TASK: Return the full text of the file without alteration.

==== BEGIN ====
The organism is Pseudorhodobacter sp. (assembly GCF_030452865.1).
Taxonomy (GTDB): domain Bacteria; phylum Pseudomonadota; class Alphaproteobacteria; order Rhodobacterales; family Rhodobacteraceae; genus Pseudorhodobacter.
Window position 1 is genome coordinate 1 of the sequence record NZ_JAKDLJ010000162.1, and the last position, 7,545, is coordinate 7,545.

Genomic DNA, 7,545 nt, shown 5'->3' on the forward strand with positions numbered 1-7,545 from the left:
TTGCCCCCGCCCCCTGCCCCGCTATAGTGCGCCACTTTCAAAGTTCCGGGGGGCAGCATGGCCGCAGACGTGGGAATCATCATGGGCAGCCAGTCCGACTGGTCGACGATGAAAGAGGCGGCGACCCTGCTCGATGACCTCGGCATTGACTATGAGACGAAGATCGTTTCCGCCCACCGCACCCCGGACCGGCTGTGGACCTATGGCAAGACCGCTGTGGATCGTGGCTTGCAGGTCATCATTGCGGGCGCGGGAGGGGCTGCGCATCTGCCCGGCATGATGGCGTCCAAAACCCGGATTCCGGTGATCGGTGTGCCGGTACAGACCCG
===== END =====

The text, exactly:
The organism is Pseudorhodobacter sp. (assembly GCF_030452865.1).
Taxonomy (GTDB): domain Bacteria; phylum Pseudomonadota; class Alphaproteobacteria; order Rhodobacterales; family Rhodobacteraceae; genus Pseudorhodobacter.
Window position 1 is genome coordinate 1 of the sequence record NZ_JAKDLJ010000162.1, and the last position, 7,545, is coordinate 7,545.

Genomic DNA, 7,545 nt, shown 5'->3' on the forward strand with positions numbered 1-7,545 from the left:
TTGCCCCCGCCCCCTGCCCCGCTATAGTGCGCCACTTTCAAAGTTCCGGGGGGCAGCATGGCCGCAGACGTGGGAATCATCATGGGCAGCCAGTCCGACTGGTCGACGATGAAAGAGGCGGCGACCCTGCTCGATGACCTCGGCATTGACTATGAGACGAAGATCGTTTCCGCCCACCGCACCCCGGACCGGCTGTGGACCTATGGCAAGACCGCTGTGGATCGTGGCTTGCAGGTCATCATTGCGGGCGCGGGAGGGGCTGCGCATCTGCCCGGCATGATGGCGTCCAAAACCCGGATTCCGGTGATCGGTGTGCCGGTACAGACCCG